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Published By  Forum Admin
nxiety, or the reaction to a perceived danger, is a response that differs from one animal or human to another ― or so scientists thought. Now researchers at Tel Aviv University are challenging what we know about stress, and their study has implications for helping clinicians better treat victims of terrorism or natural disasters. Prof. David Eilam and his graduate student Rony Izhar of Tel Aviv University's Department of Zoology are spearheading a study designed to investigate the anxieties experienced by an entire social group. Using the natural predator-and-prey relationship between the barn owl and the vole, a small animal in the rodent family, researchers were able to test unified group responses to a common threat.

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ScienceDaily (Sep. 14, 2010) — A new University of Colorado at Boulder study sheds light on the brain mechanisms that allow us to make choices and ultimately could be helpful in improving treatments for the millions of people who suffer from the effects of anxiety disorders.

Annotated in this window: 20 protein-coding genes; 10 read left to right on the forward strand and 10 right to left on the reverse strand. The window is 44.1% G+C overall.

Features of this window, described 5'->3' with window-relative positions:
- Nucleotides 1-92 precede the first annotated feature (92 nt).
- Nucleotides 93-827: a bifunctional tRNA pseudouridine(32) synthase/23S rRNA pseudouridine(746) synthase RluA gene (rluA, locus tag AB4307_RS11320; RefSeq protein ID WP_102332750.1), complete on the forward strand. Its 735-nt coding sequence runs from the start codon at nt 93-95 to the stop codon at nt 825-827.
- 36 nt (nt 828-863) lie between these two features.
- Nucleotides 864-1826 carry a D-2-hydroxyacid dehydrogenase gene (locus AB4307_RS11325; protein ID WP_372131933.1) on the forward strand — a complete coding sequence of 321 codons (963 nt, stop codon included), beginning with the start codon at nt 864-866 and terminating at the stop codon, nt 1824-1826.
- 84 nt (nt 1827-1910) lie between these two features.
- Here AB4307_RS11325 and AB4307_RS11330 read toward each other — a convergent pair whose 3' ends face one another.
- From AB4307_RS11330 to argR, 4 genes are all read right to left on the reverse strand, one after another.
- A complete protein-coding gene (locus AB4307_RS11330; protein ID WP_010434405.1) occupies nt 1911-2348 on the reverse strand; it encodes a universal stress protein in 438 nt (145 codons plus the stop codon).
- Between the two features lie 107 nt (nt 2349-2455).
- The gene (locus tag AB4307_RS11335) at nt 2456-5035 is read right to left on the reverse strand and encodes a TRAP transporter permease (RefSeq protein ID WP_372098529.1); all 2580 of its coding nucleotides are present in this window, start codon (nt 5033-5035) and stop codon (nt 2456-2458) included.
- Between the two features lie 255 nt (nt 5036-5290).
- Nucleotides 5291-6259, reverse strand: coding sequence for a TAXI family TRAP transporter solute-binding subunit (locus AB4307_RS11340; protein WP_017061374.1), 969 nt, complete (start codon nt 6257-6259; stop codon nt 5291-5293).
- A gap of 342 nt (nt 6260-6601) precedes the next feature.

In the study, CU-Boulder psychology Professor Yuko Munakata and her research colleagues found that "neural inhibition," a process that occurs when one nerve cell suppresses activity in another, is a critical aspect in our ability to make choices.

"The breakthrough here is that this helps us clarify the question of what is happening in the brain when we make choices, like when we choose our words," Munakata said. "Understanding more about how we make choices, how the brain is doing this and what the mechanisms are, could allow scientists to develop new treatments for things such as anxiety disorders."


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Published By  Lindsay